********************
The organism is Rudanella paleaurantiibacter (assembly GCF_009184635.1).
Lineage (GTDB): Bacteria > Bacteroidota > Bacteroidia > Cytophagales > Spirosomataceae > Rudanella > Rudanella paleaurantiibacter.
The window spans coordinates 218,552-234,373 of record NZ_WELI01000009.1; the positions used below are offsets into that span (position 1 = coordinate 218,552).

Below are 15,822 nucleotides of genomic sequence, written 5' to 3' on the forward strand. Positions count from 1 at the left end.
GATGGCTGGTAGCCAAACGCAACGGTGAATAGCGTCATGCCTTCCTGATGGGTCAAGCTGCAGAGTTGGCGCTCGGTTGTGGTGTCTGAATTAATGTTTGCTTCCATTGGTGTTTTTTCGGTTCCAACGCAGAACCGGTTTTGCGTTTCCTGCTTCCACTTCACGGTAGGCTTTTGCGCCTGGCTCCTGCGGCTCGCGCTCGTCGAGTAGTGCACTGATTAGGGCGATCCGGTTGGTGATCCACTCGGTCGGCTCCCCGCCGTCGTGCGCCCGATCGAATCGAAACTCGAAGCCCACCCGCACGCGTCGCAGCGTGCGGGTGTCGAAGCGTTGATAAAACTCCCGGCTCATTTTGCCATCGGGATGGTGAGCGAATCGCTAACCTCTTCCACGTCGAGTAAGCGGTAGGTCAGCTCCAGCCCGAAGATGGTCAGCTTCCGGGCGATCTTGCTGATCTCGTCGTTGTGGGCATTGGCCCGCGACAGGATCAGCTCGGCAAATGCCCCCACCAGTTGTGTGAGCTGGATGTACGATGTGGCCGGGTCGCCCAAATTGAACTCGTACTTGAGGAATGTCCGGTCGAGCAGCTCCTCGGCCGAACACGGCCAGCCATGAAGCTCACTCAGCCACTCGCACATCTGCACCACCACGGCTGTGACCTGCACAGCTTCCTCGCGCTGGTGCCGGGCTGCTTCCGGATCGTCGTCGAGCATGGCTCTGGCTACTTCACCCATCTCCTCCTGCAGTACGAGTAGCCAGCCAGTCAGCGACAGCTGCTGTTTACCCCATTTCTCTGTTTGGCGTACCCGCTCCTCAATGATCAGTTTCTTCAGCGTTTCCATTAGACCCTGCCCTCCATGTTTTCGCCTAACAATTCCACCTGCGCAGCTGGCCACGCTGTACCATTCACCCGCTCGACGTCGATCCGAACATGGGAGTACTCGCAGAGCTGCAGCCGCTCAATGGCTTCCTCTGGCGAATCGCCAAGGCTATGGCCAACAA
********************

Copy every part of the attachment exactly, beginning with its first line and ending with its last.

The organism is Rudanella paleaurantiibacter (assembly GCF_009184635.1).
Lineage (GTDB): Bacteria > Bacteroidota > Bacteroidia > Cytophagales > Spirosomataceae > Rudanella > Rudanella paleaurantiibacter.
The window spans coordinates 218,552-234,373 of record NZ_WELI01000009.1; the positions used below are offsets into that span (position 1 = coordinate 218,552).

Below are 15,822 nucleotides of genomic sequence, written 5' to 3' on the forward strand. Positions count from 1 at the left end.
GATGGCTGGTAGCCAAACGCAACGGTGAATAGCGTCATGCCTTCCTGATGGGTCAAGCTGCAGAGTTGGCGCTCGGTTGTGGTGTCTGAATTAATGTTTGCTTCCATTGGTGTTTTTTCGGTTCCAACGCAGAACCGGTTTTGCGTTTCCTGCTTCCACTTCACGGTAGGCTTTTGCGCCTGGCTCCTGCGGCTCGCGCTCGTCGAGTAGTGCACTGATTAGGGCGATCCGGTTGGTGATCCACTCGGTCGGCTCCCCGCCGTCGTGCGCCCGATCGAATCGAAACTCGAAGCCCACCCGCACGCGTCGCAGCGTGCGGGTGTCGAAGCGTTGATAAAACTCCCGGCTCATTTTGCCATCGGGATGGTGAGCGAATCGCTAACCTCTTCCACGTCGAGTAAGCGGTAGGTCAGCTCCAGCCCGAAGATGGTCAGCTTCCGGGCGATCTTGCTGATCTCGTCGTTGTGGGCATTGGCCCGCGACAGGATCAGCTCGGCAAATGCCCCCACCAGTTGTGTGAGCTGGATGTACGATGTGGCCGGGTCGCCCAAATTGAACTCGTACTTGAGGAATGTCCGGTCGAGCAGCTCCTCGGCCGAACACGGCCAGCCATGAAGCTCACTCAGCCACTCGCACATCTGCACCACCACGGCTGTGACCTGCACAGCTTCCTCGCGCTGGTGCCGGGCTGCTTCCGGATCGTCGTCGAGCATGGCTCTGGCTACTTCACCCATCTCCTCCTGCAGTACGAGTAGCCAGCCAGTCAGCGACAGCTGCTGTTTACCCCATTTCTCTGTTTGGCGTACCCGCTCCTCAATGATCAGTTTCTTCAGCGTTTCCATTAGACCCTGCCCTCCATGTTTTCGCCTAACAATTCCACCTGCGCAGCTGGCCACGCTGTACCATTCACCCGCTCGACGTCGATCCGAACATGGGAGTACTCGCAGAGCTGCAGCCGCTCAATGGCTTCCTCTGGCGAATCGCCAAGGCTATGGCCAACAA